Editorial

Na´ve but not discouraged: The value of the well-earned dollar and hard work

Wednesday, October 25, 2017

I think some of us forget what hard work can truly mean to us. What's the phrase: money given is a lot sweeter than money earned?

When we work hard for what we have, the paycheck, a house, a car, we place more value on it and take care of it. If something's just given to us, though, the respect for it goes out the window.

For example, let's say you're a 15-year-old kid and your parents just gave you an IPhone for your birthday.

You'd do whatever you want with that phone: throw it on your bed, end up getting it wet, cracking the screen because you were being careless with it.

Time and time again, you'll go to your parents with another damaged phone that needs to be replaced.

The other side of it? You're a 15-year-old kid who wants an IPhone, but when you ask your parents they tell you that if you want the phone, you need to pay for it yourself.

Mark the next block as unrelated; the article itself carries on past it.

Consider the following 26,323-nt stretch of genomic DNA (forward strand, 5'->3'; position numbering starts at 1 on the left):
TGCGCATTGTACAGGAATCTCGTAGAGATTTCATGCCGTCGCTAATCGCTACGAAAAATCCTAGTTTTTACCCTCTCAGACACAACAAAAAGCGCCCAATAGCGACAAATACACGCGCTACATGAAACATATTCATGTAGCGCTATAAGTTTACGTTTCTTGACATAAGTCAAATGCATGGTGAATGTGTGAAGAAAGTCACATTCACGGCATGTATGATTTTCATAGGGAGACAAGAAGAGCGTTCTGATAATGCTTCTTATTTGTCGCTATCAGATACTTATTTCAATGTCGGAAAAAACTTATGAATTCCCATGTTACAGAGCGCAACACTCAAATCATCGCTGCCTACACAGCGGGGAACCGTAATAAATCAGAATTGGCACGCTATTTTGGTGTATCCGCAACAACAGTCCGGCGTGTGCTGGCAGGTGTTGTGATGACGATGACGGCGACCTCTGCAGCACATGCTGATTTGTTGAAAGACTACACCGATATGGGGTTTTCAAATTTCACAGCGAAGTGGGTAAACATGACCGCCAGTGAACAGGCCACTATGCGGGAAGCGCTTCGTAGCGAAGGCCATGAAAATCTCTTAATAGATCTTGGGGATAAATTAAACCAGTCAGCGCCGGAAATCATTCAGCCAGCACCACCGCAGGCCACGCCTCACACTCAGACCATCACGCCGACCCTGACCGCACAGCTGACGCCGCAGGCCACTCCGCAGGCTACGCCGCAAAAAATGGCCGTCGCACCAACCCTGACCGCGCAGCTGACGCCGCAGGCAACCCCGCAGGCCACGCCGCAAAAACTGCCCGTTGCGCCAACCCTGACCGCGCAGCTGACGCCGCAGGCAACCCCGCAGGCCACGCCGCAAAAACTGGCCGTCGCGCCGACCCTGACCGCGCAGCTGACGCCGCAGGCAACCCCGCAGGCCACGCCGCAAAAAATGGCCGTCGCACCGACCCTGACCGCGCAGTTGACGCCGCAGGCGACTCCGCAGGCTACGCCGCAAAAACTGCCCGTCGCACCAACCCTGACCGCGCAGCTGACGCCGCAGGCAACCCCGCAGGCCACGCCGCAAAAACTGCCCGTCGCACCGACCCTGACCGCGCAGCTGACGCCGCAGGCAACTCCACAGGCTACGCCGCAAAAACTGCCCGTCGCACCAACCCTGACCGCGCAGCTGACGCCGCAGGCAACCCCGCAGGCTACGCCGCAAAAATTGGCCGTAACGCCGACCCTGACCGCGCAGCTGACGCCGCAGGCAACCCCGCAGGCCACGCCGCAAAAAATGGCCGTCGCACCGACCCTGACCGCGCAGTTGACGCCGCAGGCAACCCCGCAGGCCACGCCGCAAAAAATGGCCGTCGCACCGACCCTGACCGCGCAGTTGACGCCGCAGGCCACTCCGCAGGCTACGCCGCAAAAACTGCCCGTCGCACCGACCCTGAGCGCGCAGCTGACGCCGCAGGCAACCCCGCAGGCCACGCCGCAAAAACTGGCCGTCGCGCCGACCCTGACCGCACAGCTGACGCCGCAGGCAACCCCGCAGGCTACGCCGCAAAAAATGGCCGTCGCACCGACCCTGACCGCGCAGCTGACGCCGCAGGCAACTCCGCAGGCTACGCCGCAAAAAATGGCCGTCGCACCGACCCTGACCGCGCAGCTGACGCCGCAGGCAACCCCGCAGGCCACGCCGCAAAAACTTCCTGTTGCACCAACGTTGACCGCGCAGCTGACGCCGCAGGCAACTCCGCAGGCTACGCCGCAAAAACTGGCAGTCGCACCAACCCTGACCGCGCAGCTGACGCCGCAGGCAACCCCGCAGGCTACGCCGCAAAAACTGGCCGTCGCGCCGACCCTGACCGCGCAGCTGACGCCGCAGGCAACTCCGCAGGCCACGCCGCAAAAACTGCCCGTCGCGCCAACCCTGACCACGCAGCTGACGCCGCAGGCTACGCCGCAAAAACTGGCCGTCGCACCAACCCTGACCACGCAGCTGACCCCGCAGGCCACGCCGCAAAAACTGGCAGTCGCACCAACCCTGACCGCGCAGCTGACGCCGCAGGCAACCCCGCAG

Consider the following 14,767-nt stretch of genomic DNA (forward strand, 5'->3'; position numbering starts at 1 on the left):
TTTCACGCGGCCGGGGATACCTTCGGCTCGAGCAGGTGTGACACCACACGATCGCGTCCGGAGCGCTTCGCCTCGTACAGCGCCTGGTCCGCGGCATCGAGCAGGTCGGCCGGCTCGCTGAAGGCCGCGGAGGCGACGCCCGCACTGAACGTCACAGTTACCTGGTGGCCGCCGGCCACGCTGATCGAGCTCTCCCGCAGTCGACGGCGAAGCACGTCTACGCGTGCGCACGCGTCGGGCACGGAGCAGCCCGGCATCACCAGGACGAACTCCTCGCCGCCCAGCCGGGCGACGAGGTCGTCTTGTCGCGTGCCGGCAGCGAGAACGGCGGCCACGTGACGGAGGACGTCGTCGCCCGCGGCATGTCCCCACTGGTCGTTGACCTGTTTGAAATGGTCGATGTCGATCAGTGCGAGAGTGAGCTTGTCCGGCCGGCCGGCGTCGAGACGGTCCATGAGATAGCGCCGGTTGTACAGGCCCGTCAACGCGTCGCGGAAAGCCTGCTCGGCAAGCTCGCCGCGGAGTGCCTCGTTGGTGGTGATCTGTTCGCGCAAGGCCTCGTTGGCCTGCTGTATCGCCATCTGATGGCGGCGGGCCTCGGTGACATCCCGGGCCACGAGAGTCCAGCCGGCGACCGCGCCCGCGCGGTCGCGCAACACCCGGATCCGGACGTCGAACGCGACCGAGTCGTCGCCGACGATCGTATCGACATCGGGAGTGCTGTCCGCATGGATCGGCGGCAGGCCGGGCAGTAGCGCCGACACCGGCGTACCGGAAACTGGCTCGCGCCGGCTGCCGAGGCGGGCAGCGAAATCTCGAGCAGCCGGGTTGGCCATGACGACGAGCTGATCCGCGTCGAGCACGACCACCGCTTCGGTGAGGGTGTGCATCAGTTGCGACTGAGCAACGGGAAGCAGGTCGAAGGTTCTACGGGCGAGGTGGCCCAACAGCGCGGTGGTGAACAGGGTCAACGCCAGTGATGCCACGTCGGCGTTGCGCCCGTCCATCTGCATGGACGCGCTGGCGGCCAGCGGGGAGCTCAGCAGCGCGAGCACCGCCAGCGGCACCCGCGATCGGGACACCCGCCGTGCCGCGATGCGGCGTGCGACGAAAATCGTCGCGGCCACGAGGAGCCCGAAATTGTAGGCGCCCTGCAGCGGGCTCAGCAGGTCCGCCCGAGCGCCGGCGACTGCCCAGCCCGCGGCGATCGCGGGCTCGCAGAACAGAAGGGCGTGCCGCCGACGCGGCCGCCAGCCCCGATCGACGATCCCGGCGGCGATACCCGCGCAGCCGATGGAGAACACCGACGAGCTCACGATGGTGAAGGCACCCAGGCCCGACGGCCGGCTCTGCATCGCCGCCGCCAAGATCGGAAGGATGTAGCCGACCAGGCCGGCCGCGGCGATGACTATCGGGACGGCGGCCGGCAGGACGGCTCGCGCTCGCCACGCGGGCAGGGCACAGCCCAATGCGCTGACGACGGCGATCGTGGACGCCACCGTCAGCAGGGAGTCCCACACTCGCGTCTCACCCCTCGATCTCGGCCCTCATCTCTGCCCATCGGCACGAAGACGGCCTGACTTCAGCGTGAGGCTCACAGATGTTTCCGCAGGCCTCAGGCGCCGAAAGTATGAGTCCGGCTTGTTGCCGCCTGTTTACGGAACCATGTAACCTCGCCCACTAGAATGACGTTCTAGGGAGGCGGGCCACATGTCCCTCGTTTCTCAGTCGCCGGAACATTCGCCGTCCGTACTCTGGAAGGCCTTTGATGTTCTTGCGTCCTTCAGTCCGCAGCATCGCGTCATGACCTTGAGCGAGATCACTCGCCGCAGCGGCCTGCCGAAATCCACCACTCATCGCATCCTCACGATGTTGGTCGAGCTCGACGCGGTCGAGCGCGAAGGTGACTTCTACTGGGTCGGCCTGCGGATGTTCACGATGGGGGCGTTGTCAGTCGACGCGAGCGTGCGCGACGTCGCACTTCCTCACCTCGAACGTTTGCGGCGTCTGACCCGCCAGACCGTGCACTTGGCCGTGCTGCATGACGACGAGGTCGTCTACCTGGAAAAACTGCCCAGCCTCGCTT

So you spend weekends during the school year doing odd jobs for neighbors and get a job during the summer, all the while saving up every penny for that new IPhone. Eventually you have enough and you're able to walk into the store with enough cash to buy your phone outright.

Because you know all the hard work you put into getting that phone, you take excellent care of it: you buy the best case you can so it doesn't break, you never take it near water, you don't let your friends or younger siblings treat it like a toy.

Do you see the point I'm trying to make?

When you truly understand the hard work that goes into owning something like a phone or a car, you put so much value on it.

I think too many times in our lives we become expectant of the people around us.

My car is low on gas? Well my dad will give me money for it so I'll blow the money I do have on a new game. My phone screen is broken? Well I know that someone else will take care of it for me.

We can't be constantly reliant on people to bend to our will - they're not toys we have control over.

It's time for people to step up and earn something for themselves.